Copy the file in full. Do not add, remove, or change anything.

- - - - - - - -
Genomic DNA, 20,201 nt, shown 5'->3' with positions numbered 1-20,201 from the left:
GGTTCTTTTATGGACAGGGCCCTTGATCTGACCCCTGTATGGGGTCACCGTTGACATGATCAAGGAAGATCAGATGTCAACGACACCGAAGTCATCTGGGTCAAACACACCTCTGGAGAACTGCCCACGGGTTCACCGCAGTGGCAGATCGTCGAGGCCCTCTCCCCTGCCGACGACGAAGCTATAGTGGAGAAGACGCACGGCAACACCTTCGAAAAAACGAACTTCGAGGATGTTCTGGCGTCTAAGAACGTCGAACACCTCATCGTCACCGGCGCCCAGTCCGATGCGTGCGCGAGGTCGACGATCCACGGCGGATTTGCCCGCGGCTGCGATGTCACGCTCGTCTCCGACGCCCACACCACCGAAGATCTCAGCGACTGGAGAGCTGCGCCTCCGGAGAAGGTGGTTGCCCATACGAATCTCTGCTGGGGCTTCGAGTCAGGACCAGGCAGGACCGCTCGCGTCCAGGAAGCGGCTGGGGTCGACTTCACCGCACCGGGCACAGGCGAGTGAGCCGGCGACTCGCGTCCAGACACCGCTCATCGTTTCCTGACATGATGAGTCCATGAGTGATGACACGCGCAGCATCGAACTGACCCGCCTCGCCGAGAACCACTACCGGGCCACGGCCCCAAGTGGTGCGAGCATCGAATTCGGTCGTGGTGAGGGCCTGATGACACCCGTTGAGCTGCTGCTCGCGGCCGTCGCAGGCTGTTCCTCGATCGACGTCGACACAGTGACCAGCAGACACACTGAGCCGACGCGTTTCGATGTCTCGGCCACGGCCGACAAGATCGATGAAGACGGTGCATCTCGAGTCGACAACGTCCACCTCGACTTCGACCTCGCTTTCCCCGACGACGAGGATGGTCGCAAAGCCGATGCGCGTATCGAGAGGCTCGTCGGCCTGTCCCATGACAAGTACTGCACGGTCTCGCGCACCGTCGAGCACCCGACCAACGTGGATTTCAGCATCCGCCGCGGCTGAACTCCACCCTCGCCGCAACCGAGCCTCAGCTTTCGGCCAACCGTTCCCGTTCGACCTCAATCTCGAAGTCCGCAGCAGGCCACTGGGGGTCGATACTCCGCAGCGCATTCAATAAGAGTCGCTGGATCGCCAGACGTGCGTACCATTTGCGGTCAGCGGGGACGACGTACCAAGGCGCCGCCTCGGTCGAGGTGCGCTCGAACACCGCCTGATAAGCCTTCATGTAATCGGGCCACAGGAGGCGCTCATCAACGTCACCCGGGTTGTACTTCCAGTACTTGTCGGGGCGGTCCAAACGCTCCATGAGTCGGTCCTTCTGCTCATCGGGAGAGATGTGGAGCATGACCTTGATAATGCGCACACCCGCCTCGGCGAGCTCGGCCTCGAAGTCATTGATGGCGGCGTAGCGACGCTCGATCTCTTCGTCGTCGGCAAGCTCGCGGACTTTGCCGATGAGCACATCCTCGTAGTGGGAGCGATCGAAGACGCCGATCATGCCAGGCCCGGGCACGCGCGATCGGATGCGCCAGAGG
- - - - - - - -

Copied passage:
Genomic DNA, 20,201 nt, shown 5'->3' with positions numbered 1-20,201 from the left:
GGTTCTTTTATGGACAGGGCCCTTGATCTGACCCCTGTATGGGGTCACCGTTGACATGATCAAGGAAGATCAGATGTCAACGACACCGAAGTCATCTGGGTCAAACACACCTCTGGAGAACTGCCCACGGGTTCACCGCAGTGGCAGATCGTCGAGGCCCTCTCCCCTGCCGACGACGAAGCTATAGTGGAGAAGACGCACGGCAACACCTTCGAAAAAACGAACTTCGAGGATGTTCTGGCGTCTAAGAACGTCGAACACCTCATCGTCACCGGCGCCCAGTCCGATGCGTGCGCGAGGTCGACGATCCACGGCGGATTTGCCCGCGGCTGCGATGTCACGCTCGTCTCCGACGCCCACACCACCGAAGATCTCAGCGACTGGAGAGCTGCGCCTCCGGAGAAGGTGGTTGCCCATACGAATCTCTGCTGGGGCTTCGAGTCAGGACCAGGCAGGACCGCTCGCGTCCAGGAAGCGGCTGGGGTCGACTTCACCGCACCGGGCACAGGCGAGTGAGCCGGCGACTCGCGTCCAGACACCGCTCATCGTTTCCTGACATGATGAGTCCATGAGTGATGACACGCGCAGCATCGAACTGACCCGCCTCGCCGAGAACCACTACCGGGCCACGGCCCCAAGTGGTGCGAGCATCGAATTCGGTCGTGGTGAGGGCCTGATGACACCCGTTGAGCTGCTGCTCGCGGCCGTCGCAGGCTGTTCCTCGATCGACGTCGACACAGTGACCAGCAGACACACTGAGCCGACGCGTTTCGATGTCTCGGCCACGGCCGACAAGATCGATGAAGACGGTGCATCTCGAGTCGACAACGTCCACCTCGACTTCGACCTCGCTTTCCCCGACGACGAGGATGGTCGCAAAGCCGATGCGCGTATCGAGAGGCTCGTCGGCCTGTCCCATGACAAGTACTGCACGGTCTCGCGCACCGTCGAGCACCCGACCAACGTGGATTTCAGCATCCGCCGCGGCTGAACTCCACCCTCGCCGCAACCGAGCCTCAGCTTTCGGCCAACCGTTCCCGTTCGACCTCAATCTCGAAGTCCGCAGCAGGCCACTGGGGGTCGATACTCCGCAGCGCATTCAATAAGAGTCGCTGGATCGCCAGACGTGCGTACCATTTGCGGTCAGCGGGGACGACGTACCAAGGCGCCGCCTCGGTCGAGGTGCGCTCGAACACCGCCTGATAAGCCTTCATGTAATCGGGCCACAGGAGGCGCTCATCAACGTCACCCGGGTTGTACTTCCAGTACTTGTCGGGGCGGTCCAAACGCTCCATGAGTCGGTCCTTCTGCTCATCGGGAGAGATGTGGAGCATGACCTTGATAATGCGCACACCCGCCTCGGCGAGCTCGGCCTCGAAGTCATTGATGGCGGCGTAGCGACGCTCGATCTCTTCGTCGTCGGCAAGCTCGCGGACTTTGCCGATGAGCACATCCTCGTAGTGGGAGCGATCGAAGACGCCGATCATGCCAGGCCCGGGCACGCGCGATCGGATGCGCCAGAGG